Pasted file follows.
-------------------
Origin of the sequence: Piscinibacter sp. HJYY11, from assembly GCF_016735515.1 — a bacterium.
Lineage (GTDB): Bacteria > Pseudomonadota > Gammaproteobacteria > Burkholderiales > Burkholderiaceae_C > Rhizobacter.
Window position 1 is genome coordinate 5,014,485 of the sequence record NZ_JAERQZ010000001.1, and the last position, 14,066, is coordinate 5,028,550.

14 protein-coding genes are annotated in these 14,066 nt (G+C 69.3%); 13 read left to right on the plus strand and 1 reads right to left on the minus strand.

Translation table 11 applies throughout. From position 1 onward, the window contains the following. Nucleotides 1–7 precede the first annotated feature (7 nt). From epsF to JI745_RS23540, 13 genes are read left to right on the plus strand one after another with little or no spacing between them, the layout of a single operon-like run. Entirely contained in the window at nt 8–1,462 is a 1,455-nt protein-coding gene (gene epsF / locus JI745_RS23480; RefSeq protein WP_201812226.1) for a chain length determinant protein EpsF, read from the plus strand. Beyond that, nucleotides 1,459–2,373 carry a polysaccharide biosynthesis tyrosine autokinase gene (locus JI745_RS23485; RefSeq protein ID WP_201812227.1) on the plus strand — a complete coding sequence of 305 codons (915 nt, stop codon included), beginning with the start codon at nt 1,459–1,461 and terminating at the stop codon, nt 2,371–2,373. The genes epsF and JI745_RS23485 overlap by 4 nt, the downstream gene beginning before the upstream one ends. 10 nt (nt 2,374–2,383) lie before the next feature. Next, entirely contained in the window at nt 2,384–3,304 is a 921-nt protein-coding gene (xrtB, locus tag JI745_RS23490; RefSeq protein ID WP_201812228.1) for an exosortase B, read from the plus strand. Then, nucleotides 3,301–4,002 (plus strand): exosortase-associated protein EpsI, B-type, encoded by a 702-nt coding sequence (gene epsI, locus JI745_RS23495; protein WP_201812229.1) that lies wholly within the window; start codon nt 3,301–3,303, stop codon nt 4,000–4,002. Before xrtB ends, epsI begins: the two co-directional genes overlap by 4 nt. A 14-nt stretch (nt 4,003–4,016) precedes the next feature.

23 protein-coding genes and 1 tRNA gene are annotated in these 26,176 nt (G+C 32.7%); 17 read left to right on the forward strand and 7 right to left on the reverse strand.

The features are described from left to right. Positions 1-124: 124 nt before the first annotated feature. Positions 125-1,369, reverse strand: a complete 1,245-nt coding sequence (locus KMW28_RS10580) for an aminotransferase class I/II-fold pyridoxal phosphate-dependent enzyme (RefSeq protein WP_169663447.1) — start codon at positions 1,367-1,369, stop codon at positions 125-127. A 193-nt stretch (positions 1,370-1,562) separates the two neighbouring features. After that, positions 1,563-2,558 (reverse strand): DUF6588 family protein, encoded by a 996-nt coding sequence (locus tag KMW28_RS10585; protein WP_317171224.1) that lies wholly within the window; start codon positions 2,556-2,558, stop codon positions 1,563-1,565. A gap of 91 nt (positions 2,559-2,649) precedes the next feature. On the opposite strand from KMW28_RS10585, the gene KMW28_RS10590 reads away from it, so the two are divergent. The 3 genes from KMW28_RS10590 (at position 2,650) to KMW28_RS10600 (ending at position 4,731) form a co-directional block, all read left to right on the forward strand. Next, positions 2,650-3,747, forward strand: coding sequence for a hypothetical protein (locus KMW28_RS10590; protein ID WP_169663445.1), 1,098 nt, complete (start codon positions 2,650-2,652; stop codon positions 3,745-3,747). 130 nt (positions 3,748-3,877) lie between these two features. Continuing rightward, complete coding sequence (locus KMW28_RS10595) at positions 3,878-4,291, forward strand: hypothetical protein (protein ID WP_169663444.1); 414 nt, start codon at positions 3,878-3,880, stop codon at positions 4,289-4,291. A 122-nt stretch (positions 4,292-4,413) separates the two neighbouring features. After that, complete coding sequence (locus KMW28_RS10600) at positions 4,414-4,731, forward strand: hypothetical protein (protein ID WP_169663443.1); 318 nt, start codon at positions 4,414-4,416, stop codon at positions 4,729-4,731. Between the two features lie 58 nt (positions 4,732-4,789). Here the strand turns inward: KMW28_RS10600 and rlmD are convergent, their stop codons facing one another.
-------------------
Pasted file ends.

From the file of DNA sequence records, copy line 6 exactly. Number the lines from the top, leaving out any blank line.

23 protein-coding genes and 1 tRNA gene are annotated in these 26,176 nt (G+C 32.7%); 17 read left to right on the forward strand and 7 right to left on the reverse strand.